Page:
Kyler Murray bet on himself, makes more than Oakland A’s payroll

Remember when so many of us believed Kyler Murray made the wrong decision choosing football over baseball?

Well, after signing a $230 million contract extension with the Arizona Cardinals on Thursday, his $46.1 million annual salary will nearly match the entire payroll for the Oakland Athletics Major League Baseball team.

The connection here for those who don’t remember is the Athletics drafting Murray ninth overall in 2018, putting him in a position to choose whether he’d stick with the bat, or battle things out on the turf despite his diminutive frame.

The Athletics are only spending $48.5 million this season, and if you’re only considering their 26-man roster, he’s making about $4.2 million more.

Some called Murray’s decision a “colossal mistake,” predicting that he’d make more money in the MLB. Quarterback aficionado Joe Theisman believed Murray would struggle in the league due to his 5-foot-10 frame, acting like Russell Wilson isn’t only an inch taller at 5-foot-11. There are two modern-day examples shooting down the narrative that star quarterbacks should turn down the NFL for the MLB.

While not a top MLB pick, Wilson was drafted 140th overall by the Colorado Rockies in the 2010 MLB Draft. He played two full minor league seasons before retiring, going one season at the University of Wisconsin, and getting drafted in the third round of the NFL Draft.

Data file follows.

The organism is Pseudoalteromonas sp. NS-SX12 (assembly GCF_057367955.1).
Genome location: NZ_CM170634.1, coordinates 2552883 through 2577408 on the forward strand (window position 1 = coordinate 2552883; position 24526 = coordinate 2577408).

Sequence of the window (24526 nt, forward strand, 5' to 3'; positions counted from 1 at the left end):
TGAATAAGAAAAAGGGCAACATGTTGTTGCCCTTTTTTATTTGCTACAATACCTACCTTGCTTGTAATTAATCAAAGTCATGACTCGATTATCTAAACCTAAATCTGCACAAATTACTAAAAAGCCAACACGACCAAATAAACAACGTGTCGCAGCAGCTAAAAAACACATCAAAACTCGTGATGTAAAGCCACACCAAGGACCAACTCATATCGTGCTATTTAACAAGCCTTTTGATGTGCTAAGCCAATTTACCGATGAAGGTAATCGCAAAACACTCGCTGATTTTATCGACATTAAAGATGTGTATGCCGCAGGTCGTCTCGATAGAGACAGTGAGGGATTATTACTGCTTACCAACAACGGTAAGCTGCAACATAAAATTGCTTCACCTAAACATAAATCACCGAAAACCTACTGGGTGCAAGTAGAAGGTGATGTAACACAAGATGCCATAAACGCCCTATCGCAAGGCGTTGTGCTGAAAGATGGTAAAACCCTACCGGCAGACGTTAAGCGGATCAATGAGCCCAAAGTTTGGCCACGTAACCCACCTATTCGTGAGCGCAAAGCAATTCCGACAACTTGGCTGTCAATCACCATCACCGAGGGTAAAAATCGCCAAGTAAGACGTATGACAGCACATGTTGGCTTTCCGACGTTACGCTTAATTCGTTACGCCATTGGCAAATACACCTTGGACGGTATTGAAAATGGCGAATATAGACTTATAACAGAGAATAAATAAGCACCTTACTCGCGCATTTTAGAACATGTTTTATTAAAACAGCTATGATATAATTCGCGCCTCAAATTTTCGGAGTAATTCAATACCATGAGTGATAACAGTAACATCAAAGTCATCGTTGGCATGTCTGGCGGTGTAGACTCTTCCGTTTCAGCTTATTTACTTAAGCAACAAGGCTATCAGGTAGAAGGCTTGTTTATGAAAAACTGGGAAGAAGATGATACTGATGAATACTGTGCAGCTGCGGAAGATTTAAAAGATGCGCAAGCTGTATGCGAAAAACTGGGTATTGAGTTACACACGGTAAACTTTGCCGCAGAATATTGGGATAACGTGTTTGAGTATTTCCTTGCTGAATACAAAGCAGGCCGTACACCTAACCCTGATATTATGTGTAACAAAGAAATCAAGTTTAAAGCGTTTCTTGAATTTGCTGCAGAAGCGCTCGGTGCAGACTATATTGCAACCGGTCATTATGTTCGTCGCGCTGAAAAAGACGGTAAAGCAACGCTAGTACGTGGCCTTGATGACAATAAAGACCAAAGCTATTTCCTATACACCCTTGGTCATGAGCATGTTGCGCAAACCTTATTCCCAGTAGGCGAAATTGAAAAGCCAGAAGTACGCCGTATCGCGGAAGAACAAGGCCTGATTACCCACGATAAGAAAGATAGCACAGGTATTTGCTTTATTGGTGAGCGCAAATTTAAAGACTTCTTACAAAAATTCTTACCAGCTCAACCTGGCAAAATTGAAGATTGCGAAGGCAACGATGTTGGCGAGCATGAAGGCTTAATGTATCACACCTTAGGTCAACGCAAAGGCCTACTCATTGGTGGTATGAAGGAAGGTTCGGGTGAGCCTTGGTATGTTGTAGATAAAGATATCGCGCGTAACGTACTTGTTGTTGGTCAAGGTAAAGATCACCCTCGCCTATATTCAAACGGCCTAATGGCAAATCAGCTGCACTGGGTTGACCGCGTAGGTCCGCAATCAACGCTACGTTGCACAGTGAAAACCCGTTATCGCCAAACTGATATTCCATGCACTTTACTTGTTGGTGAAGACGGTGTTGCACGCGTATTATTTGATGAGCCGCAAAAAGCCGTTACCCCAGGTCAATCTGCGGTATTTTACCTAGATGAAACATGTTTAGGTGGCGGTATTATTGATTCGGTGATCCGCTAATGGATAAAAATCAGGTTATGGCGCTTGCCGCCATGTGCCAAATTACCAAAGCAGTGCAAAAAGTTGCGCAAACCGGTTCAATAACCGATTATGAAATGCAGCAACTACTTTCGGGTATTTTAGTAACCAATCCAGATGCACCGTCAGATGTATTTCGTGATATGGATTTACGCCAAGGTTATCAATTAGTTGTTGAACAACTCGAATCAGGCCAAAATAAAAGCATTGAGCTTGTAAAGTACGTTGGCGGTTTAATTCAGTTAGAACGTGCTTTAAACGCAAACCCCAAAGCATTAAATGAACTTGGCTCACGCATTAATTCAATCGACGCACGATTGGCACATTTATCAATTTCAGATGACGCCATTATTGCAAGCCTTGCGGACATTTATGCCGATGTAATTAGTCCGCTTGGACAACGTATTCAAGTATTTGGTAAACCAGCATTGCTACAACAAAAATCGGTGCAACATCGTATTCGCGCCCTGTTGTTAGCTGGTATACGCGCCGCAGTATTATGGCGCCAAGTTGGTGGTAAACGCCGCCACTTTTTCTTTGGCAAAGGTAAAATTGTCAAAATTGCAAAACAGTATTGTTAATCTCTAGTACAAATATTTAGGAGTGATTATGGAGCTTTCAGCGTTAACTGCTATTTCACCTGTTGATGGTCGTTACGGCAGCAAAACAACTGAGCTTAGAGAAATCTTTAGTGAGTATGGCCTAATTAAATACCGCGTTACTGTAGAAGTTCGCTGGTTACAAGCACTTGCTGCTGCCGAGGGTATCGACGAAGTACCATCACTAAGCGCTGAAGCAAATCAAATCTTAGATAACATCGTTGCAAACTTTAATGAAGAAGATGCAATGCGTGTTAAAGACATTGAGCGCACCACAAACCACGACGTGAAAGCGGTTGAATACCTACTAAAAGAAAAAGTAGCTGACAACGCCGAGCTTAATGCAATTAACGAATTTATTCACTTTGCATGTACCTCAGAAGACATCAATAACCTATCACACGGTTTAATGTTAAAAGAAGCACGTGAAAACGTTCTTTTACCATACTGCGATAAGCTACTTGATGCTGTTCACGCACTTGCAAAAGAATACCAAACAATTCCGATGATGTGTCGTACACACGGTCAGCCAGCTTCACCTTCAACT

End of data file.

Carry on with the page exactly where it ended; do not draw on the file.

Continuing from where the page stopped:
Another example is arguably the best quarterback to lace them up in Tom Brady. He got drafted in the 18th round of the 1995 MLB Draft by the Montreal Expos. He shot that down, and got drafted in the sixth round of the NFL Draft.

The reasoning behind people wanting Murray to lean toward baseball made sense somewhat. The average MLB salary is higher than the average NFL salary. There also isn’t a salary cap in baseball, thus there being guys like Mike Trout signing fully-guaranteed 12-year, $426 million deals. However, players like Patrick Mahomes, Josh Allen, and Deshaun Watson proved that quarterbacks can reel in the fully-guaranteed big bucks too if they’re the best in the league.

To summarize all this, Murray bet on himself, projecting that he’d be a better football player than a baseball player, which would warrant him making around the same amount or more than the best in baseball. And with his new more than lucrative deal, he’s making more than the entire team that drafted him is paying its players combined.

About the author

Founder & Editor-in-Chief. National Association of Black Journalists. University of Central Oklahoma.

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